| 7:27 pm on Jan 13, 2014 (gmt 0)|
Google will not really confirm or deny the existence of multiple indexes. Long, long ago, there was an official supplemental index, but they supposedly got rid of it.
When I was still consulting, I saw plenty of clues that there were secondary indexes. And to be honest, the idea of secondary indexes just makes sense from a computing standpoint. But, I don't think there is any official Google opinion on this anymore. But it has been a few years since I consulted, so that may have changed.
| 9:08 pm on Jan 13, 2014 (gmt 0)|
There are pages that Google never shows in its indexed results.
There are pages Google will never show in a search with a date range. ( I call these pages, pages without dates ).
There are pages Google will never show when a reading level is selected. ( I call these pages without reading levels )
You can mark a page "noindex" and Google clearly honors this, but, Google still crawls these pages and certainly keeps track of their content. Also these pages may have links that Google will follow even though they are not in Google's primary index. So there probably is a "noindex", index! This is an index I really wonder about!
Google clearly knows about all these pages it excludes from conditional search results. So it is likely Google does have multiple "supplemental" indexes. But certainly now the old "supplemental" results are perhaps hidden or restricted as I mentioned above.
| 1:58 am on Jan 14, 2014 (gmt 0)|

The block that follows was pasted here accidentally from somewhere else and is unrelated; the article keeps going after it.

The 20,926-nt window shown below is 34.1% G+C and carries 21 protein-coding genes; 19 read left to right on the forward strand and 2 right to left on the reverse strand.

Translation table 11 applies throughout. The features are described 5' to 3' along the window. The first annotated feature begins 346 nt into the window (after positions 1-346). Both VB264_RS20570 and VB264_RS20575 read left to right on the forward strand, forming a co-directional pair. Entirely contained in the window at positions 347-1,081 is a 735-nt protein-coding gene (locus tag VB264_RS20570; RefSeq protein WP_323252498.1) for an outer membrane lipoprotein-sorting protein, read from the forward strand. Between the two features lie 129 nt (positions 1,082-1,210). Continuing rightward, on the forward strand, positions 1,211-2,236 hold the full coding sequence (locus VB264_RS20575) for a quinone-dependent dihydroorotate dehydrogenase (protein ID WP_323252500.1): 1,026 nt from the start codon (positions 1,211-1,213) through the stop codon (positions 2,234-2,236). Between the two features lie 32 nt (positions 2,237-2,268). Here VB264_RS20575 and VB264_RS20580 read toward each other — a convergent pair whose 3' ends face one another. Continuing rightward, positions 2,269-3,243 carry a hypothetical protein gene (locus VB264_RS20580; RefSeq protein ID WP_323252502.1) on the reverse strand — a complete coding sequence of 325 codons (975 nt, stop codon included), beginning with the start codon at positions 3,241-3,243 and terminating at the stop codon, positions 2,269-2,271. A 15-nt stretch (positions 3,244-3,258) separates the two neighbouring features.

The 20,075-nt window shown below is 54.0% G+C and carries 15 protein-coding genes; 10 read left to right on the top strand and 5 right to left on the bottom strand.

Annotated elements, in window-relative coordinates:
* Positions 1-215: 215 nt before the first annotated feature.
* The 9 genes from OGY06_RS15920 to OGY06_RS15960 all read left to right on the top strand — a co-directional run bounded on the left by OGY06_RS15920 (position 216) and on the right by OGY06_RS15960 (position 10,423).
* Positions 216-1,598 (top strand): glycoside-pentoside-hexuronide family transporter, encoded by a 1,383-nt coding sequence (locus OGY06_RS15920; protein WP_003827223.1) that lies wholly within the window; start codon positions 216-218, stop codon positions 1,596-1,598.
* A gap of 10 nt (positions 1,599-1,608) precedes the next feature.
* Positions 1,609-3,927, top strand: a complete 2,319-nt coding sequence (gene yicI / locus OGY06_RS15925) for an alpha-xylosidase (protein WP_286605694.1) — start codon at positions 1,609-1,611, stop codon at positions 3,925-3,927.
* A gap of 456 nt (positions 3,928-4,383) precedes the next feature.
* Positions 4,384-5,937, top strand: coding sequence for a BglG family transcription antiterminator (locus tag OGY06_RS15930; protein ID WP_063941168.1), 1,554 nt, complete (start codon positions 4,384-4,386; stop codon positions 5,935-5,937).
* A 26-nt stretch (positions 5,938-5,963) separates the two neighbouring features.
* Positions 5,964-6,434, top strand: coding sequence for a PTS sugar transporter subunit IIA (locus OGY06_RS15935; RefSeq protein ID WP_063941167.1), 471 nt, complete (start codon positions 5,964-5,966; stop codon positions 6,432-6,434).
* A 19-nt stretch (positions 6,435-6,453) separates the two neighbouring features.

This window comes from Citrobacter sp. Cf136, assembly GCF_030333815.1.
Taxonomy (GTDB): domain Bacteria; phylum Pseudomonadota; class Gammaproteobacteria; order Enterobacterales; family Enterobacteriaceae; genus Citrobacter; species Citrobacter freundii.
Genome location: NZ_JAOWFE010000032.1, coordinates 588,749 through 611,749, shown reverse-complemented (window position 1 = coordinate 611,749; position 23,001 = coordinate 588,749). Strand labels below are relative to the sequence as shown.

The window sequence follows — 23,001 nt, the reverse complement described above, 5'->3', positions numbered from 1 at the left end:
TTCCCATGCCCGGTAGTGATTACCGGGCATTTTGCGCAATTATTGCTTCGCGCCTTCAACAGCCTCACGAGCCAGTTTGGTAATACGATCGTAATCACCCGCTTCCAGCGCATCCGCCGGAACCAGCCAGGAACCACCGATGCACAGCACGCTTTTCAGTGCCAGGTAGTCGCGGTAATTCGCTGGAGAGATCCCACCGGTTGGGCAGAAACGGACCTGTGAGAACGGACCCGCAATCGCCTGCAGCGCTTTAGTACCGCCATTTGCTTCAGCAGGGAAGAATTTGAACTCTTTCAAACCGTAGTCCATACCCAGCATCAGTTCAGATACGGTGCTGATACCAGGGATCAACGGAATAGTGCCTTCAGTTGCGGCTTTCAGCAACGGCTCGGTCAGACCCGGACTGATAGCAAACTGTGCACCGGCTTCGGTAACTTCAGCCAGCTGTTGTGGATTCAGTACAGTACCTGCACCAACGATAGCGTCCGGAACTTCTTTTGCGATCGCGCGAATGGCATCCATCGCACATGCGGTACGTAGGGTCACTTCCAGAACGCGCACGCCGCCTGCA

I think that Google is designed to crawl everything it gets fed a link too. The supplemental index I think consists of low searched pages and possibly censured results. It cannot be accessed anymore through normal search but yes I believe it exists.
| 5:28 pm on Jan 14, 2014 (gmt 0)|
You may find this recent video from Google's John Mueller (recorded 13th Jan 2014) of interest, see from about 35m 30s onwards.
The question was:
"We believe that one of our sites has had 90% of its pages fall into the supplemental index. Is there a way of confirming this and what pages are there? How do we recover from that?"
The first part of John's answer was:
"We don't have a supplemental index any more in the sense that these pages will be treated differently in the search results. So that's not something you'd need to worry about.
We do have different index tiers, depending on how we categorise your pages, how we need to crawl them, but it's not something you'd see specific changes in the search results."
| 8:48 pm on Jan 14, 2014 (gmt 0)|
Well, that was a timely answer from Google, now wasn't it...
Anyhoo, in regards to the OP's question on whether it would affect their ranking. I think that if you are worried about pages being in a secondary index, that would indicate that your pages have more problems than a secondary index.
In today's Panda world, regardless of how or where Google is putting a page, if the page is weak/thin/duplicative/rubbish, it will not compete (at least not without some short lived tricks that anyone who has a legitimate business would not touch with a 10 foot pole).
Panda is kind of like the next generation of what was once the Main and Supplemental indexes.
| 10:47 pm on Jan 14, 2014 (gmt 0)|
Sorry I have to disagree.
If it were Thanksgiving;
Google's efforts in the last couple years are equivalent to using a;
chain saw on a dry turkey.
|There'd be stuffing everywhere and no meat to be found |
| 8:17 am on Jan 15, 2014 (gmt 0)|
If you run a 'site:' query, sometimes you'll find that something like this happens...
1) Let's say Google says it has 200 urls for your site, which normally would mean 20 pages of results. But if you look at the pagination at the bottom of the SERP you might see only 6 pages, which would mean that there are 120 urls tops.
2) As you click to the last paginated page, the number of results Google says it has suddenly drops from 200 to 115.